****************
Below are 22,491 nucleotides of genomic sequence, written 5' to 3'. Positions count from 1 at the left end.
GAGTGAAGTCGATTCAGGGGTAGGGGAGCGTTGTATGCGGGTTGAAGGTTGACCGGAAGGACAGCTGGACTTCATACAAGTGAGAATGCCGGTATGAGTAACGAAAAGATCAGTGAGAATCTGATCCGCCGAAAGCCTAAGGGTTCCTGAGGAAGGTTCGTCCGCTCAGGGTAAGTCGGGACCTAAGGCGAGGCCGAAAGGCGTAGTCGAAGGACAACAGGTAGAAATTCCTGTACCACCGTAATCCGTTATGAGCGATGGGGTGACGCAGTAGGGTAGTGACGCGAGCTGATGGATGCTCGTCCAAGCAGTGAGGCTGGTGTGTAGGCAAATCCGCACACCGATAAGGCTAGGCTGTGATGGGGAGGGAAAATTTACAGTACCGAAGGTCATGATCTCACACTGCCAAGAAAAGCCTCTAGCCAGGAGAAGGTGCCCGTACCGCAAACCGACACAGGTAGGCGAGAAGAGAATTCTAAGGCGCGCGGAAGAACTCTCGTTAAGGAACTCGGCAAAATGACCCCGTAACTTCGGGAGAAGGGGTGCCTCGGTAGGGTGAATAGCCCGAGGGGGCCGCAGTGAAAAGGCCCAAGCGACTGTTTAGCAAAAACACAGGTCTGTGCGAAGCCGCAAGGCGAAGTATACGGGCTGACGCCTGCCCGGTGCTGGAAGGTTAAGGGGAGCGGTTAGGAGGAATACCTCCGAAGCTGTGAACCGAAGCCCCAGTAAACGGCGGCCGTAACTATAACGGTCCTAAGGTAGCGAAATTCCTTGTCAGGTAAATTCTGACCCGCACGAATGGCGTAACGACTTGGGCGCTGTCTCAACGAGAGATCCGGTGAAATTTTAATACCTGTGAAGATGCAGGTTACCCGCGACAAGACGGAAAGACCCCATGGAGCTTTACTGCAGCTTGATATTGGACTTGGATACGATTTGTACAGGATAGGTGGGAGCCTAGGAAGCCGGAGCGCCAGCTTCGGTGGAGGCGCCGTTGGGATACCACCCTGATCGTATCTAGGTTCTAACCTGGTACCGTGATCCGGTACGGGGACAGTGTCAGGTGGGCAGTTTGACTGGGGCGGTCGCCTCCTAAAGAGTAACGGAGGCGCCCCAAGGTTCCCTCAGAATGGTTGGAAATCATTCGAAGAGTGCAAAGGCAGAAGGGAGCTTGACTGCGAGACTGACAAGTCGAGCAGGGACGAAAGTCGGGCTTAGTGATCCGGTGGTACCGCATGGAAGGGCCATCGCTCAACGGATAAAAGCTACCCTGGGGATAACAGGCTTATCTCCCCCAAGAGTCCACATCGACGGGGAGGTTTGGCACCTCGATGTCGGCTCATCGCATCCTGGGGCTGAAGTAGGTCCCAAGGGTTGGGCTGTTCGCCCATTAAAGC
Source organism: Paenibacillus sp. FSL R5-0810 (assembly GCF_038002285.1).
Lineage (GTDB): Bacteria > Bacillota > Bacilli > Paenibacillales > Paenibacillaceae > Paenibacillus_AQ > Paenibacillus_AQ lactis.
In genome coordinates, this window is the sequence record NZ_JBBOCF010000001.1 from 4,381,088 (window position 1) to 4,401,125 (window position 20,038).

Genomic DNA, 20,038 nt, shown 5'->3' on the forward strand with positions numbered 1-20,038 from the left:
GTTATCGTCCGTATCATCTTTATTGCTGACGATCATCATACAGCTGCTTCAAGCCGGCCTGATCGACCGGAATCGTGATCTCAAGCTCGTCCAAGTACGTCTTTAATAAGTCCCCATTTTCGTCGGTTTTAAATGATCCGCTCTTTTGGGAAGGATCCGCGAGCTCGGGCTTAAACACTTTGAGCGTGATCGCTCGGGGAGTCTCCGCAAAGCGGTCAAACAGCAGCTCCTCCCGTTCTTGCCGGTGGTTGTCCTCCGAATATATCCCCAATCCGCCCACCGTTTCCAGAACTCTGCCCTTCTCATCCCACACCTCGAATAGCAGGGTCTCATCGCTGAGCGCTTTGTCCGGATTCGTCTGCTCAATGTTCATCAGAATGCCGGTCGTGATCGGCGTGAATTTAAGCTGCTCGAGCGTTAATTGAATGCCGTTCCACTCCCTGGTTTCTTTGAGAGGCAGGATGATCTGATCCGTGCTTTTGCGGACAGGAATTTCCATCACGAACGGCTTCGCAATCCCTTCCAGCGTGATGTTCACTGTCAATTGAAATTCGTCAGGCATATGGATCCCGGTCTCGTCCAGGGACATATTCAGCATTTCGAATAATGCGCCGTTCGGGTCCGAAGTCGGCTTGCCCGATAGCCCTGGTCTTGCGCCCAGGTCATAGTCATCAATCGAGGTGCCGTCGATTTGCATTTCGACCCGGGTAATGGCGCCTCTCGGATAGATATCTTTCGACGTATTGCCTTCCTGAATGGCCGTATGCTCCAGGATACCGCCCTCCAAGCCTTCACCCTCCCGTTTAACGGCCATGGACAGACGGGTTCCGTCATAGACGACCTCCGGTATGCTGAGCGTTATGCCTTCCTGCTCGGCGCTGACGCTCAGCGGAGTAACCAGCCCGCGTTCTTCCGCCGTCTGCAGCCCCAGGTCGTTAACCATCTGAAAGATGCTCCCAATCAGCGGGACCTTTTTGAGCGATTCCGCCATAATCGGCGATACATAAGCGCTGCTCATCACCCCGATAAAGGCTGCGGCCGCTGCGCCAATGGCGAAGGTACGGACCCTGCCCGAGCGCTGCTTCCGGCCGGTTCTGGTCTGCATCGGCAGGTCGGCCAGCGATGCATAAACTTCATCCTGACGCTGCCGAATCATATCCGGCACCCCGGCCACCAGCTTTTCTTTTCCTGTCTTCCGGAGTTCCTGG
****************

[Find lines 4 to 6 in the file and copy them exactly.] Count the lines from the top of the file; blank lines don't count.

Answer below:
Lineage (GTDB): Bacteria > Bacillota > Bacilli > Paenibacillales > Paenibacillaceae > Paenibacillus_AQ > Paenibacillus_AQ lactis.
In genome coordinates, this window is the sequence record NZ_JBBOCF010000001.1 from 4,381,088 (window position 1) to 4,401,125 (window position 20,038).

Genomic DNA, 20,038 nt, shown 5'->3' on the forward strand with positions numbered 1-20,038 from the left: